BID® Daily Newsletter
Jan 14, 2022

BID® Daily Newsletter

Jan 14, 2022

Is Augmented Reality Now A Necessity For Financial Institutions?

Summary: Augmented reality (AR) has been around for a while, but the market is expected to grow a hefty 31.5% between 2021 and 2026. With the drive towards all things digital, financial institutions are now looking more closely at AR as a way to continue engaging with customers and training employees. Here is the latest update on this growing technology.

The endoscope is a cutting-edge instrument in the medical industry’s tool kit, enabling doctors the ability to get a detailed look at the internal organs or tissue of a patient’s body and even allowing them to conduct minor surgeries without major incisions on an operating table. But, they are far from new. France’s Antoine Jean Desormeaux created the first official endoscope in 1853, which he used to get a non-invasive look at patients’ urinary tracts. Yet, scientists have even traced the existence of similar instruments all the way back to the ruins of Pompeii.
As these tools have become necessities for doctors to provide good care, some bankers are finding another cutting-edge tool to enhance service — augmented reality (AR). We have reported on AR in a previous BID article, but with the latest innovations in metaverses, AR seems to be taken more seriously outside of the “techie world.” Here is an update on this growing technology, along with how some bankers are using it to engage more with customers and effectively train employees.
What is AR?
As a refresher, AR is essentially the combining of the real world with computer-generated additions, such as 3D representations of objects, which can be overlaid on a real background or included within an entirely virtual environment. Delivered through various types of hardware, ranging from virtual reality (VR) headsets to digital cameras and even apps on mobile phones, AR is starting to make its way into the mainstream in a variety of areas.
The AR market
The augmented reality market is expected to grow to $88.4B by 2026, a compound annual growth rate of 31.5%. Consumers are expected to purchase more than 10MM VR headsets this year alone, with UBS predicting sales to reach 61MM by 2025.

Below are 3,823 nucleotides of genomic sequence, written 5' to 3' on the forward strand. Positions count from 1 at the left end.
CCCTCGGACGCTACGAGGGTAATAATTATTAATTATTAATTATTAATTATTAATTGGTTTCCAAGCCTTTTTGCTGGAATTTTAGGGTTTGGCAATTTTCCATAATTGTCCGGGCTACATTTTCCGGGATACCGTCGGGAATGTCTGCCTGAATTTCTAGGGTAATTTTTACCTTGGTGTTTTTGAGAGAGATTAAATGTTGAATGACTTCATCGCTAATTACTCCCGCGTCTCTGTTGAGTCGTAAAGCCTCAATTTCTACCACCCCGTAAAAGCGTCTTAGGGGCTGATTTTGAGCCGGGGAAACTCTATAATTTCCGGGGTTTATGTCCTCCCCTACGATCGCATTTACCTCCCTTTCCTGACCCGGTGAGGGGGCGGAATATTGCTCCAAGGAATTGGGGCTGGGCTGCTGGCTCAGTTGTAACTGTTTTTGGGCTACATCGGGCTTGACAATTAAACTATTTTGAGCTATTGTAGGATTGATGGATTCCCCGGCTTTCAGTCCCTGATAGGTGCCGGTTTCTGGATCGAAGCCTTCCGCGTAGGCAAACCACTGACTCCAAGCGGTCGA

The movement of AR is entering into the banking industry and many bankers are bullish about the adoption of this technology. A full 13% of bankers expect that a segment of consumers will use VR and AR for daily transactions by 2025 and another 44% believe it will occur by 2030, according to the findings of research from the Digital Banking Report. That means almost half see VR and AR as having a role in customers’ banking life. 
Banking on AR for enhanced customer service 
As growing attention is given to the emergence of the metaverse and the myriad of businesses scrambling to make an early stake within it, a few banks are among the early entrants. 
  • In the US, J.P. Morgan Asset Management recently announced the launch of an immersive AR option for its customers to interact with financial advisors. It is accessible through a sharable link or by scanning a QR code. Through this service, J.P. Morgan’s customers are able to interact with a holographic representation of the firm’s chief global strategist, Dr. David Kelly, who provides quarterly updates and investing views with interactive representations of data and performance charts. 
  • In France, BNP Paribas is taking such enhanced customer service a step farther. The bank has been testing a virtual reality app that allows its customers to use AR to interact and converse in real-time with holographic representations of the bank’s real estate specialists to discuss opportunities while viewing graphic representations of buildings and settings. The flexibility of doing this wherever your office is located makes it especially appealing to global investors.
  • In South Korea, KB Kookmin Bank, one of the country’s largest financial institutions, recently introduced its KB Metaverse VR Branch, which allows customers to conduct banking transactions at a virtual location created in the metaverse. By wearing a VR headset, the bank’s customers can visit a virtual teller window, where they can interact with an employee-avatar to discuss their investment portfolios, view or analyze risk-return profiles, or just view their personal banking information. Two more South Korean banks appear to be following suit into the metaverse world. 
Three ways AR is changing customer service and employee training
  1. Since different formats of communication resonate with different people, AR broadens the number of communication methods banks are able to provide. This enhances the effectiveness of customer interactions and ultimately increases customer satisfaction.
  2. It also provides another way for financial institutions to more effectively train employees, which is a way that some banks have begun using this technology. Bank of America will be using VR technology to train its employees in 4,300 branches and KB Kookmin Bank will train its employees through the Metaverse VR Branch. This can provide training asynchronistically, allowing for greater employee time management, while providing the necessary comprehensive training.  
  3. AR also breaks down geographic barriers, allowing organizations to provide more interactive communication between employees or with customers in different locations, or during situations like the need for social distancing during the pandemic.
We don’t expect community financial institutions to jump into AR at this point in time. However, it is important to stay abreast of this technology since it is being tested by financial institutions. As more developments are made, we will keep you in the loop.
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